Roadtrip

by Stephen Jones

The summer’s done, the season’s done,
And you’ve been on a very long journey.
The rising road no longer winds so much, and
On both sides, the once-lush fields are empty.
Autumn flickers like a golden fish.
You drive between here and tomorrow.

.                                                  And

It’s no surprise, that you pass roadside stands
Selling end-of-season distractions.
You see peach baskets full of analytics
(For wintering over, like last year’s apples),
Crates clearly marked Hustle and Muscle,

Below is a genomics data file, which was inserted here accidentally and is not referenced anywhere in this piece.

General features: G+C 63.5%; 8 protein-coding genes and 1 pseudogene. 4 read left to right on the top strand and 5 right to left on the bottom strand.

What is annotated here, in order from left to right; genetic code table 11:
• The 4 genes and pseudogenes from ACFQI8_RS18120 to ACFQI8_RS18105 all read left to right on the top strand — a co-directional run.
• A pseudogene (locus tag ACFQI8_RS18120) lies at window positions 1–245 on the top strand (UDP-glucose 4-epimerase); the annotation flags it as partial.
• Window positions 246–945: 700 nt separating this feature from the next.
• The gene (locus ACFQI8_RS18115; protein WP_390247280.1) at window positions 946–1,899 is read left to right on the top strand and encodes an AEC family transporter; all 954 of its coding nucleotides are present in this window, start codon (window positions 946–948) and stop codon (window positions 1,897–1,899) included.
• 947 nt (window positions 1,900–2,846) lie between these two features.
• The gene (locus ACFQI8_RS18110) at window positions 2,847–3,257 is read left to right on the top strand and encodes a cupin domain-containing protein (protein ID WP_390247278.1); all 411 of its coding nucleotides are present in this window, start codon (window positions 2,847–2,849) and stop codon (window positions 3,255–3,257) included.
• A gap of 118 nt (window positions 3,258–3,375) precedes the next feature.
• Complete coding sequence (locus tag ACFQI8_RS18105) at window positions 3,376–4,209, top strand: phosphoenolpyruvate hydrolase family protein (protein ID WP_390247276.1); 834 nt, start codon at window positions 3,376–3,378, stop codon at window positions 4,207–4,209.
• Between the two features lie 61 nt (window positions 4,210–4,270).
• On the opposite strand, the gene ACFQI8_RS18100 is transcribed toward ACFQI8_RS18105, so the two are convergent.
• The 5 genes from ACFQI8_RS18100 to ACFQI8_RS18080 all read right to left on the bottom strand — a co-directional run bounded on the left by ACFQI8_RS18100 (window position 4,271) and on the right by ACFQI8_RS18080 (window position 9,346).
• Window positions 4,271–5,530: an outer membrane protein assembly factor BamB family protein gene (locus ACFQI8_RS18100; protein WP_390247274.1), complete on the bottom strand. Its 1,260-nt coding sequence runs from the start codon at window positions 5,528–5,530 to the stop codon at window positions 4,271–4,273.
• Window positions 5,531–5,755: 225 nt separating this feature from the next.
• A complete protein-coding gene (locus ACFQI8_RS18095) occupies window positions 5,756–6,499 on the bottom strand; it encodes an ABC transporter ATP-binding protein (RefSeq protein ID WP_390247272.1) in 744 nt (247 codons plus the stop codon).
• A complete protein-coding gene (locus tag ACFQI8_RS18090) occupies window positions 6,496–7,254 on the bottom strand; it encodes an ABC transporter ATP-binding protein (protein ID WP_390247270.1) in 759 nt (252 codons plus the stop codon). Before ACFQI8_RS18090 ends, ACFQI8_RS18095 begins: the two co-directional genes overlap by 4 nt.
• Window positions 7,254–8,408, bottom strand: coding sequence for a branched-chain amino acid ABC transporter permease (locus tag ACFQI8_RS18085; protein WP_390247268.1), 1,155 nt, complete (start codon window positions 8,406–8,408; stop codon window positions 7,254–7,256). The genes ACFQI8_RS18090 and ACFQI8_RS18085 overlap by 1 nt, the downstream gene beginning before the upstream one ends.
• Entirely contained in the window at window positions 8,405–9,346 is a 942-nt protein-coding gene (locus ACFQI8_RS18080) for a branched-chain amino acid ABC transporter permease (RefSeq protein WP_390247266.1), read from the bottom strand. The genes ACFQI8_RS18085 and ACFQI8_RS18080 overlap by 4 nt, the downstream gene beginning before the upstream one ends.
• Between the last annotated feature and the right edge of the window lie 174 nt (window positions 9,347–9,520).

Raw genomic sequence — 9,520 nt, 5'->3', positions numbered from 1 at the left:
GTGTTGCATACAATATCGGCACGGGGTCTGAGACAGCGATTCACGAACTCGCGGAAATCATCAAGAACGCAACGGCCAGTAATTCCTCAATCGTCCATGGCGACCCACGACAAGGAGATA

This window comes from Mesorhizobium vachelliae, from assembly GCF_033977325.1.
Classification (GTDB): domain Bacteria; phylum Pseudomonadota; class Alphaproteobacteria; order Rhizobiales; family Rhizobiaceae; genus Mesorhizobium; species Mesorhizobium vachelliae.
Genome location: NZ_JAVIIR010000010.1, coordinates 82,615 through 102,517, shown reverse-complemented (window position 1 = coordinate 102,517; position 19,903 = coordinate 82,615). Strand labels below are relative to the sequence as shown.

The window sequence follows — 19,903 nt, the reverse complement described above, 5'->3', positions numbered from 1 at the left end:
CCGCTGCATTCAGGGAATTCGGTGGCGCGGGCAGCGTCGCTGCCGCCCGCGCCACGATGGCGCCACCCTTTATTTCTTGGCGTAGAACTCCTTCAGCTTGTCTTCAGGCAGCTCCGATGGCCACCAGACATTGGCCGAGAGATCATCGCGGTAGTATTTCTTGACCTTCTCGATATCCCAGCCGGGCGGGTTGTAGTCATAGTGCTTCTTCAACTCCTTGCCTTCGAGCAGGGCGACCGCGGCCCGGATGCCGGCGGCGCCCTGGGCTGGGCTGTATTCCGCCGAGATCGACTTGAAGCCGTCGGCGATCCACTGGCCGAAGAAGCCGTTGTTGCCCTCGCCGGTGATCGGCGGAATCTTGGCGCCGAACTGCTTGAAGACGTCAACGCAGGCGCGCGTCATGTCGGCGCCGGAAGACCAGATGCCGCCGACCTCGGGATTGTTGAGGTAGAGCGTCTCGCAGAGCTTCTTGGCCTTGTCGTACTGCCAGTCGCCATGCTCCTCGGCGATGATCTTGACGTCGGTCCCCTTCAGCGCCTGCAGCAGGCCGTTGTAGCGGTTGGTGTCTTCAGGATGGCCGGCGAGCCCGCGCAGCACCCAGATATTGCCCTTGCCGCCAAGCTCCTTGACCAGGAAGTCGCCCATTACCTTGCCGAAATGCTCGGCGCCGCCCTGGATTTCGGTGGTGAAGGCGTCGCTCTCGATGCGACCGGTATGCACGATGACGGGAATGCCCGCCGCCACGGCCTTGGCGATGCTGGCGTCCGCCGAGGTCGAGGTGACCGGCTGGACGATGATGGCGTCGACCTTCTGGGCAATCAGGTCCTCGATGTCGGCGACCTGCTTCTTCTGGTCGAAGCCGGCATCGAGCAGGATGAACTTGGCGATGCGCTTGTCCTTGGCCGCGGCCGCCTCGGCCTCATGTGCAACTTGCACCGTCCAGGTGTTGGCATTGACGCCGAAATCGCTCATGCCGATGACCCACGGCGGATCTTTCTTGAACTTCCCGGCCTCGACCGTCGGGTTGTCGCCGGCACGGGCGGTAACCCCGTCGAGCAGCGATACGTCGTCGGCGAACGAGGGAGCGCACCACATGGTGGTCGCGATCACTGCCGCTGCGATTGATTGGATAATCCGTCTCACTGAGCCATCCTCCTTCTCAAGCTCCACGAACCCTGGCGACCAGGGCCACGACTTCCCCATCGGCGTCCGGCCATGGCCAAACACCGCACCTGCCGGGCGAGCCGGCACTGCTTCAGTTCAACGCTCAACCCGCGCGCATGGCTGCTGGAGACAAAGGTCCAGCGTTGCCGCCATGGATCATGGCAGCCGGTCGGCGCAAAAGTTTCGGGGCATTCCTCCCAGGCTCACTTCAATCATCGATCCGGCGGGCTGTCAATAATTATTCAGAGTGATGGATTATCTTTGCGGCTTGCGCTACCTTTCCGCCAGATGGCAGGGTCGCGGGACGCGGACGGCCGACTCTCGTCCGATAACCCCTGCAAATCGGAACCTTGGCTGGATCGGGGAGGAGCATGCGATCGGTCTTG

(But with dates that have now expired),
Stacks — like cords of wood — of guaranteed
Live arms (these also root-cellar bound),
Boxes and boxes of spins and grips, and
Canning jars of freshly made good stuff.

.                                                  And

Up ahead, on the road’s gravel shoulder,
Just before the winter turn,
Fired managers hold out their thumbs.

.                                                  Meanwhile,

A dusty red pickup honks, then passes you.
It’s full of young talent, like day workers, and
Heads back to the farm.

 


Published in Lyric, Management, Players, The Game Itself, Youth | Link to this poem | 1 Comment

Roadtrip: 1 Comment

  1. Jay Kenny wrote,

    Nice piece of autumnal melancholy. Next baseball (and bardball) season, I hope I can actually WATCH a few games, either via TV or PC.

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